Former England striker will return as Match of the Day host after missing Saturday show due to suspension
British public broadcaster the BBC has vowed to look at its social media guidelines, after reinstating Match of the Day host Gary Lineker to his position.
The former England international striker and long time BBC broadcaster was suspended from his duties over the weekend, after publishing a tweet in which he compared the UK government's new asylum seeker policy to 1930s Nazi Germany.
The Saturday edition of the long-running Premier League highlights show, as well as Match of the Day 2 on Sunday, both aired without any presenters, commentators or pundits.
This was following many BBC staff making the decision not to do their jobs over the weekend in solidarity with Lineker, a move whose end product was heavily debated on social media, with many fans complaining about the one-off bitesize version of the shows, and others lauding the lack of commentators and pundits.
Debate rages over social media impartiality
As a public broadcaster, the BBC and its employees have a responsibility to be seen as impartial and unbiased, especially when it comes to politics, but the debate is raging online over when and where that line should be drawn.
In the case of Gary Lineker, he did not make overt anti-government statements during his work on Match of the Day, but rather on his own personal Twitter account.
Fans have been arguing over whether or not that should constitute a breach of impartiality rules.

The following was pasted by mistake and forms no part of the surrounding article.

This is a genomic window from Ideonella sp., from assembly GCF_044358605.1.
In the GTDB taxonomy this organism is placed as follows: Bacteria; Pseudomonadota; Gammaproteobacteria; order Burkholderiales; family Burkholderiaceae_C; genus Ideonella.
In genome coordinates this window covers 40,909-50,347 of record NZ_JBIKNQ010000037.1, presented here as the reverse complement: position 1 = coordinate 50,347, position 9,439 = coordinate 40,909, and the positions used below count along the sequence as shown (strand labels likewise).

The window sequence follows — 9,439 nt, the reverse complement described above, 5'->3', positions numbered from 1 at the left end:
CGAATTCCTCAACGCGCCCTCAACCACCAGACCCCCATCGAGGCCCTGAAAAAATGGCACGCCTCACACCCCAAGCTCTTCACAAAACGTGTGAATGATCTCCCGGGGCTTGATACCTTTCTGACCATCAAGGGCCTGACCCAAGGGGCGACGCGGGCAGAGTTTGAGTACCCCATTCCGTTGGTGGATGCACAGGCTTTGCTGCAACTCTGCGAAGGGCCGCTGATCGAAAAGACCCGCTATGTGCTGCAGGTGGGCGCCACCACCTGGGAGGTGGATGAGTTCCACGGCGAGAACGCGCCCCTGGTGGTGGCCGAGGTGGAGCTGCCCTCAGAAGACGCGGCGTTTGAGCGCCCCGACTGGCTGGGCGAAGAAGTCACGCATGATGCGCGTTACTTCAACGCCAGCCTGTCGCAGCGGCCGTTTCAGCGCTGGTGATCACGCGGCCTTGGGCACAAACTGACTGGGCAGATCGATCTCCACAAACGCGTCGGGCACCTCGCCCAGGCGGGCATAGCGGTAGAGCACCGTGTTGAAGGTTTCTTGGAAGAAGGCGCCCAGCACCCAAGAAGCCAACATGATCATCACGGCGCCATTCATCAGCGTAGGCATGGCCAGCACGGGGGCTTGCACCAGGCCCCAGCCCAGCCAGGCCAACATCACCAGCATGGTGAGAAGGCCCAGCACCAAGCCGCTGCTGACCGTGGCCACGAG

BBC to review its social media policies
In the face of this question, the BBC has revealed that it will now be conducting an independent review into the guidelines which must be met by its on-air employees when using social media sites like Twitter, particularly when it comes to freelancers like Gary Lineker.
Tim Davie, Director-General of the BBC, said of the debacle:
"Everyone recognises this has been a difficult period for staff, contributors, presenters and, most importantly, our audiences. I apologise for this."
“The potential confusion caused by the grey areas of the BBC’s social media guidance that was introduced in 2020 is recognised. I want to get matters resolved and our sport content back on air.”
Former England, Spurs and Barcelona striker, Gary Lineker, said in a short statement to the press:
"I am glad that we have found a way forward. I support this review and look forward to getting back on air."
The matter now appears to have been put to bed, with Lineker set to return as presenter of Match of the Day this weekend.
However, this row between Lineker and the BBC has opened up a can of worms in regards to the BBC's policies over social media usage, and the public broadcaster must review its policies and find a more sustainable approach going forward.
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